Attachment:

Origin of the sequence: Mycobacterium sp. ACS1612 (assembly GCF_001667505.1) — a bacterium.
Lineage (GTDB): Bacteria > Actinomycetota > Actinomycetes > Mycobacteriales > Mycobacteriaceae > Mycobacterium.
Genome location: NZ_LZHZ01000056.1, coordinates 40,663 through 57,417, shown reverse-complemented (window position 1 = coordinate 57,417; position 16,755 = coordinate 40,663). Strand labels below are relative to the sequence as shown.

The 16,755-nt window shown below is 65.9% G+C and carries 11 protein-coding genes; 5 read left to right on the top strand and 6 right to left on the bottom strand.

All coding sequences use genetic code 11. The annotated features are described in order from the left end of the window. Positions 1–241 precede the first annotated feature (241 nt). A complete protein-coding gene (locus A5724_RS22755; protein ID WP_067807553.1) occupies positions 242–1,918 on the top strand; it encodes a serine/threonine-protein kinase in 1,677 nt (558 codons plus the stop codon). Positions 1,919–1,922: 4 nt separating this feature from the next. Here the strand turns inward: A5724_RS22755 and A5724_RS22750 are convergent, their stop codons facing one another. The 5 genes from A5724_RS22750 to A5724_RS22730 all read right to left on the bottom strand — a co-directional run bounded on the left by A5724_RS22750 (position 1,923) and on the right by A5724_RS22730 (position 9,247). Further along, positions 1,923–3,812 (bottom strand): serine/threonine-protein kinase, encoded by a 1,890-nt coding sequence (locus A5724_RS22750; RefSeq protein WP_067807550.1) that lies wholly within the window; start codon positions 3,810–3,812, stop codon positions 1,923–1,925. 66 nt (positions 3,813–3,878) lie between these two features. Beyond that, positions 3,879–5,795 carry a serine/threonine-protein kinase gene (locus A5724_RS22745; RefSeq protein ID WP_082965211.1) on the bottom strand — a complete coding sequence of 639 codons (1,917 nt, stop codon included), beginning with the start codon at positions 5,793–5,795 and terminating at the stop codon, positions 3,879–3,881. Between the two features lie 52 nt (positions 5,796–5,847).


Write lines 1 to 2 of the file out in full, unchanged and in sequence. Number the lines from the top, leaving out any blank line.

Origin of the sequence: Mycobacterium sp. ACS1612 (assembly GCF_001667505.1) — a bacterium.
Lineage (GTDB): Bacteria > Actinomycetota > Actinomycetes > Mycobacteriales > Mycobacteriaceae > Mycobacterium.